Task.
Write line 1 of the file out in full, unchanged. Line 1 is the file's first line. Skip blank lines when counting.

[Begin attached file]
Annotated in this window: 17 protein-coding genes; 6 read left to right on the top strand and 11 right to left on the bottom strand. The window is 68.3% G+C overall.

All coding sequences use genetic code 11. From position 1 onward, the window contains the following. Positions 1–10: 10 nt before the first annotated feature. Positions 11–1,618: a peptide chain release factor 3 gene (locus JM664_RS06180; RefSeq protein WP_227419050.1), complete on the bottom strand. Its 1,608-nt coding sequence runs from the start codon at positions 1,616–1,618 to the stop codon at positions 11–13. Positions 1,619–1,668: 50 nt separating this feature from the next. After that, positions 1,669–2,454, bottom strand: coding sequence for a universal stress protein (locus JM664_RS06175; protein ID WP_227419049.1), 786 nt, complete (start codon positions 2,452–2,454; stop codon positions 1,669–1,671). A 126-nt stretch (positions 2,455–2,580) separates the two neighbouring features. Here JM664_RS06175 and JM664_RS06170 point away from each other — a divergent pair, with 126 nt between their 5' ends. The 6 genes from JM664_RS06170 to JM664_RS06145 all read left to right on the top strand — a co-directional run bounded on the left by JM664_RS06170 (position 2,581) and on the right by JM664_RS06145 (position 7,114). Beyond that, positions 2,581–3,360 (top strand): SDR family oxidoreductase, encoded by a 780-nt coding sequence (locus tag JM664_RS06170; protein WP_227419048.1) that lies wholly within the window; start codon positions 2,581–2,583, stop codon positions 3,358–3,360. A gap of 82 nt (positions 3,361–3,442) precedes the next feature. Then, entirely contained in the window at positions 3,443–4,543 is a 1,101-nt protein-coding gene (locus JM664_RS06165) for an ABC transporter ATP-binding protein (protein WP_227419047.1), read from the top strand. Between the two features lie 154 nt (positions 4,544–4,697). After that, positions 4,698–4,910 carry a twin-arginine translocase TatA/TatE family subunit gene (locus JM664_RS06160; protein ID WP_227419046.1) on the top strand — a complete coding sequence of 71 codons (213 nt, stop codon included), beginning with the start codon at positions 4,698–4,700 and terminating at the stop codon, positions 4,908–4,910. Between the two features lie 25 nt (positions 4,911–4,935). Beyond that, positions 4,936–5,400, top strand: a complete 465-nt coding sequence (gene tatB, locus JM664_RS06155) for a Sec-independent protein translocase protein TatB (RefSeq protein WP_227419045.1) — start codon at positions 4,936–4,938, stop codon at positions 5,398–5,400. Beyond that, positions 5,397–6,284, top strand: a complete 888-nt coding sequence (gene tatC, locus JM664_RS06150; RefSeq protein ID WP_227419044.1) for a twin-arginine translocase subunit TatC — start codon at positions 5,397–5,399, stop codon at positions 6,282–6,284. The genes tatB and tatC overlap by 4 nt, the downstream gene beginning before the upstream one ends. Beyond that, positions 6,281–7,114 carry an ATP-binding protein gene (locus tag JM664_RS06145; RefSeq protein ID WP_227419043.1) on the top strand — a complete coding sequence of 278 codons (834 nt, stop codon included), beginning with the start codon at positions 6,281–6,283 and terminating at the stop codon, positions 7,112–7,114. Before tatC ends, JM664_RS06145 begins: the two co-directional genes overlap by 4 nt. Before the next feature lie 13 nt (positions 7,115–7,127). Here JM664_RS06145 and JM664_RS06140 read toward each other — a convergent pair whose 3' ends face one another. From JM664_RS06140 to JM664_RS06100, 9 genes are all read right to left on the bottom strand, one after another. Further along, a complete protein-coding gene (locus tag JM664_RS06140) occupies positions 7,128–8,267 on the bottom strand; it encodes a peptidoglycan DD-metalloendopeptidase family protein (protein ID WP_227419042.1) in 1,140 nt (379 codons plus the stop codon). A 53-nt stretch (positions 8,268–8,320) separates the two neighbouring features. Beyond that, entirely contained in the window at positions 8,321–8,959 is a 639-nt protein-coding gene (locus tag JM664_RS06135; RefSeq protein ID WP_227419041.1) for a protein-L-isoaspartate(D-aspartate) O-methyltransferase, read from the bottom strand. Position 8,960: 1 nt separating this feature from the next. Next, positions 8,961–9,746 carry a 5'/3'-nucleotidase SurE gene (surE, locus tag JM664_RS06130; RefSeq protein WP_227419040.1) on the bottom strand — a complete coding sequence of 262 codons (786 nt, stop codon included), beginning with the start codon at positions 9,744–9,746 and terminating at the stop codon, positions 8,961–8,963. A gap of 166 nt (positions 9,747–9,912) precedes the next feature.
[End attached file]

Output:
Annotated in this window: 17 protein-coding genes; 6 read left to right on the top strand and 11 right to left on the bottom strand. The window is 68.3% G+C overall.